Consubstantiality, a term derived from Latin: consubstantialitas, denotes identity of substance or essence in spite of difference in aspect.[1]

It appears most commonly in its adjectival form, "consubstantial",[2] from Latin consubstantialis,[3] and its best-known use is in regard to an account, in Christian theology, of the relation between Jesus Christ and God the Father.

Theological use

The affirmation that Jesus Christ is "consubstantial with the Father" appears in the Nicene Creed.[4] Greek was the language in which the Nicene Creed was originally enunciated. The word used was Greek: ὁμοούσιος[5] (homoousios) and means "of the same substance."[6][7] This may be contrasted with the term ὁμοιούσιος (homoiousios), meaning "of like substance" and, therefore, not the "same substance," as was proposed, for example, at a later church council (the Council of Seleucia regarding the Arian controversy) in the year 359.

The word "consubstantial", was used by the Council of Chalcedon (451) also to declare that Christ is "consubstantial with the Father in respect of the Godhead, and the same consubstantial with us in respect of the manhood".[8]

In contemporary Christian theology, the Holy Spirit is also described as consubstantial with the Father and Son.[9]

Alternative translations of the Nicene-Creed term

In the 1662 Book of Common Prayer of the Church of England, the adjective "consubstantial" in the Nicene Creed is rendered by the phrase "being of one substance".[10] The same phrase appeared already in the Book of Common Prayer (1549)[11] and continues to be used, within "Order Two", in Common Worship, which within "Order One" gives the ecumenical English Language Liturgical Consultation version, "of one Being".[12]

The Eastern Orthodox Church use "of one essence".[13][14][15]

The Catholic Church, in its official translation of the Nicene Creed, keeps the term "consubstantial".[16]

In rhetoric

In rhetoric, "consubstantiality", as defined by Kenneth Burke, is "a practice-related concept based on stylistic identifications and symbolic structures, which persuade and produce acceptance: an acting-together within, and defined by, a common context".[17] To be consubstantial with something is to be identified with it, to be associated with it; yet at the same time, to be different from what it is identified with.[18] It can be seen as an extension or in relation to the subject.[citation needed]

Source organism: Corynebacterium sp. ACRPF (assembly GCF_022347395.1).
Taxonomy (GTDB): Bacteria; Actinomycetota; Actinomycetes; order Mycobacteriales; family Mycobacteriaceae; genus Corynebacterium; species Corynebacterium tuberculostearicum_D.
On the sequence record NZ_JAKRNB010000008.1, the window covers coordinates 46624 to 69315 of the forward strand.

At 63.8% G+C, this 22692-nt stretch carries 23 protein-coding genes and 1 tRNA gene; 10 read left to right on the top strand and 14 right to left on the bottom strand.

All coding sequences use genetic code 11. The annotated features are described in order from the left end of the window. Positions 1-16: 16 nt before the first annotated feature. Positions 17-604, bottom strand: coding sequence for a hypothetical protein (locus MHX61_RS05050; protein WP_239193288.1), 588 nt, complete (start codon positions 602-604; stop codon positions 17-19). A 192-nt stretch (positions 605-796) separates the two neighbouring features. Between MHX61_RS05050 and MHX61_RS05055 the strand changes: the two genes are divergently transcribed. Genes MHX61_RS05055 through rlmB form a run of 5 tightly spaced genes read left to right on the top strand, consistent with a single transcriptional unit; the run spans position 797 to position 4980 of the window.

Burke explains this concept with two entities, A and B. He goes on to explain that "A is not identical with his colleague, B. But insofar as their interests are joined, A is identified with B. Or he may identify himself with B even when their interests are not joined, if he assumes they are, or is persuaded to believe so...In being identified with B, A is 'substantially one' with a person other than himself. Yet at the same time, he remains unique, an individual locus of motives. Thus he is both joined and separate, at once a distinct substance and consubstantial with another."[18]

"Consubstantiality may be necessary for any way of life, Burke says. And thus rhetoric, as he sees it, potentially builds community. It can tear it down as well. In the end, rhetoric relies on an unconscious desire for acting-together, for taking a 'sub-stance' together".[19][20]

See also

References

  1. ^ Collins English Dictionary: "consubstantial"
  2. ^ Chamber's Twentieth Century Dictionary: "of the same substance, nature, or essence, esp. of the Trinity", "united in one common substance"
  3. ^ Charlton T. Lewis, Charles Short, A Latin Dictionary: consubstantialis
  4. ^ Encyclopædia Britannica: "Nicene Creed"
  5. ^ Henry George Liddell, Robert Scott, A Greek-English Lexicon: ὁμοούσιος
  6. ^ "Definition of HOMOOUSIAN". Merriam-Webster. Retrieved 2021-09-06.
  7. ^ "homousian", The Free Dictionary, retrieved 2021-09-06
  8. ^ David M. Gwynn. Christianity in the Later Roman Empire: A Sourcebook. Bloomsbury Publishing; 20 November 2014. ISBN 978-1-4411-3735-7. p. 256.
  9. ^ Steven D. Cone. Theology from the Great Tradition. Bloomsbury Publishing; 22 February 2018. ISBN 978-0-567-67002-1. p. 417.
  10. ^ The Order of the Administration of the Lord's Supper or Holy Communion.
  11. ^ The Book of Common Prayer – 1549
  12. ^ "Holy Communion Service". churchofengland.org. Retrieved 2020-08-16.
  13. ^ "Common Prayers - The Creed: The Symbol of Faith". oca.org. Retrieved 2020-08-16.
  14. ^ "The Nicene Creed". goarch.org. Retrieved 2020-08-16.
  15. ^ "Morning Prayers". antiochian.org. Retrieved 2021-08-26.
  16. ^ "What We Believe". www.usccb.org. Retrieved 2020-08-16.
  17. ^ Dousset, Laurent (April 2005). "Structure and substance: combining 'classic' and 'modern' kinship studies in the Australian Western Desert". The Australian Journal of Anthropology. 16: 18. doi:10.1111/j.1835-9310.2005.tb00107.x.
  18. ^ a b Robert T. Craig (2007). Theorizing Communication: Readings Across Traditions. Los Angeles: Sage Publications.
  19. ^ David Blakesley. The Elements of Dramatism. Longman; 2002. ISBN 978-0-205-33425-4. p. 15–16.
  20. ^ Same in pdf form